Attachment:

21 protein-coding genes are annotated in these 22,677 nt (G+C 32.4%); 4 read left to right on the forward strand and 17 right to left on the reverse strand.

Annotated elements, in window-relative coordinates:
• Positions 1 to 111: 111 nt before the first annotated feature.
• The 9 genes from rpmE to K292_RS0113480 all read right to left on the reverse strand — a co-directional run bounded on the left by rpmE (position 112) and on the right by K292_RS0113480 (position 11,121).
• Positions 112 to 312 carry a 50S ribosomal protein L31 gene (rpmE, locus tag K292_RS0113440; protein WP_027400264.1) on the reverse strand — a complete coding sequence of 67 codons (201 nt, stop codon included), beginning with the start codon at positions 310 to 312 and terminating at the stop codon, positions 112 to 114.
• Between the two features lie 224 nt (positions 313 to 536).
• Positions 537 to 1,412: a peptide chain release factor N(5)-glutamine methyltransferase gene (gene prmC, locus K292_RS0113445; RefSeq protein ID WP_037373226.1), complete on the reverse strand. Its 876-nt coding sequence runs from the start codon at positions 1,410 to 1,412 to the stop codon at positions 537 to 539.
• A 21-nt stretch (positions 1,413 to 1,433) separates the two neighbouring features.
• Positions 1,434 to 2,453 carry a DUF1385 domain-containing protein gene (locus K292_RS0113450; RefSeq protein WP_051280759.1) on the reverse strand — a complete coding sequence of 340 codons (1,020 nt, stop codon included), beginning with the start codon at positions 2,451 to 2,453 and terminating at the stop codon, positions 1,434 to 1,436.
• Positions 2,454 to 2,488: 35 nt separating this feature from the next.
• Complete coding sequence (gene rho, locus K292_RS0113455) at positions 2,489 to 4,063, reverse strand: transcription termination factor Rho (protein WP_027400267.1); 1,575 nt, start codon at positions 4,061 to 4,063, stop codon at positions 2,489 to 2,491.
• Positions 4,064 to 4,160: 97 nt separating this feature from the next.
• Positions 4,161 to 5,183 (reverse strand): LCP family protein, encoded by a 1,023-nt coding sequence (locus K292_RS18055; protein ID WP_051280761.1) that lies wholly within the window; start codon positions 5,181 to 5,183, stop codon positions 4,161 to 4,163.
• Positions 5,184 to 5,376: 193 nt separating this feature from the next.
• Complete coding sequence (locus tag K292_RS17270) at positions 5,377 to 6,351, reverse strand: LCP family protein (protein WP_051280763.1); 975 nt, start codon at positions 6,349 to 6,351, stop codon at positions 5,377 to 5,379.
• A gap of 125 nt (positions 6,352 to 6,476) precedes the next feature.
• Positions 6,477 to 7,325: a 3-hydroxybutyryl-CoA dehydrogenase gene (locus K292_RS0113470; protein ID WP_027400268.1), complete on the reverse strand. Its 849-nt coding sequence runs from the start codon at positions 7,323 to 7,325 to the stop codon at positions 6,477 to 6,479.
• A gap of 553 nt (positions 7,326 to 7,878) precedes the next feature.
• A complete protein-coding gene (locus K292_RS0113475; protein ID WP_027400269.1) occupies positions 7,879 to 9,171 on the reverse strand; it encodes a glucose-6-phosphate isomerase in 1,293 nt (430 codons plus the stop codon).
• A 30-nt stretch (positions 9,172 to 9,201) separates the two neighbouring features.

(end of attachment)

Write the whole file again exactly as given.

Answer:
21 protein-coding genes are annotated in these 22,677 nt (G+C 32.4%); 4 read left to right on the forward strand and 17 right to left on the reverse strand.

Annotated elements, in window-relative coordinates:
• Positions 1 to 111: 111 nt before the first annotated feature.
• The 9 genes from rpmE to K292_RS0113480 all read right to left on the reverse strand — a co-directional run bounded on the left by rpmE (position 112) and on the right by K292_RS0113480 (position 11,121).
• Positions 112 to 312 carry a 50S ribosomal protein L31 gene (rpmE, locus tag K292_RS0113440; protein WP_027400264.1) on the reverse strand — a complete coding sequence of 67 codons (201 nt, stop codon included), beginning with the start codon at positions 310 to 312 and terminating at the stop codon, positions 112 to 114.
• Between the two features lie 224 nt (positions 313 to 536).
• Positions 537 to 1,412: a peptide chain release factor N(5)-glutamine methyltransferase gene (gene prmC, locus K292_RS0113445; RefSeq protein ID WP_037373226.1), complete on the reverse strand. Its 876-nt coding sequence runs from the start codon at positions 1,410 to 1,412 to the stop codon at positions 537 to 539.
• A 21-nt stretch (positions 1,413 to 1,433) separates the two neighbouring features.
• Positions 1,434 to 2,453 carry a DUF1385 domain-containing protein gene (locus K292_RS0113450; RefSeq protein WP_051280759.1) on the reverse strand — a complete coding sequence of 340 codons (1,020 nt, stop codon included), beginning with the start codon at positions 2,451 to 2,453 and terminating at the stop codon, positions 1,434 to 1,436.
• Positions 2,454 to 2,488: 35 nt separating this feature from the next.
• Complete coding sequence (gene rho, locus K292_RS0113455) at positions 2,489 to 4,063, reverse strand: transcription termination factor Rho (protein WP_027400267.1); 1,575 nt, start codon at positions 4,061 to 4,063, stop codon at positions 2,489 to 2,491.
• Positions 4,064 to 4,160: 97 nt separating this feature from the next.
• Positions 4,161 to 5,183 (reverse strand): LCP family protein, encoded by a 1,023-nt coding sequence (locus K292_RS18055; protein ID WP_051280761.1) that lies wholly within the window; start codon positions 5,181 to 5,183, stop codon positions 4,161 to 4,163.
• Positions 5,184 to 5,376: 193 nt separating this feature from the next.
• Complete coding sequence (locus tag K292_RS17270) at positions 5,377 to 6,351, reverse strand: LCP family protein (protein WP_051280763.1); 975 nt, start codon at positions 6,349 to 6,351, stop codon at positions 5,377 to 5,379.
• A gap of 125 nt (positions 6,352 to 6,476) precedes the next feature.
• Positions 6,477 to 7,325: a 3-hydroxybutyryl-CoA dehydrogenase gene (locus K292_RS0113470; protein ID WP_027400268.1), complete on the reverse strand. Its 849-nt coding sequence runs from the start codon at positions 7,323 to 7,325 to the stop codon at positions 6,477 to 6,479.
• A gap of 553 nt (positions 7,326 to 7,878) precedes the next feature.
• A complete protein-coding gene (locus K292_RS0113475; protein ID WP_027400269.1) occupies positions 7,879 to 9,171 on the reverse strand; it encodes a glucose-6-phosphate isomerase in 1,293 nt (430 codons plus the stop codon).
• A 30-nt stretch (positions 9,172 to 9,201) separates the two neighbouring features.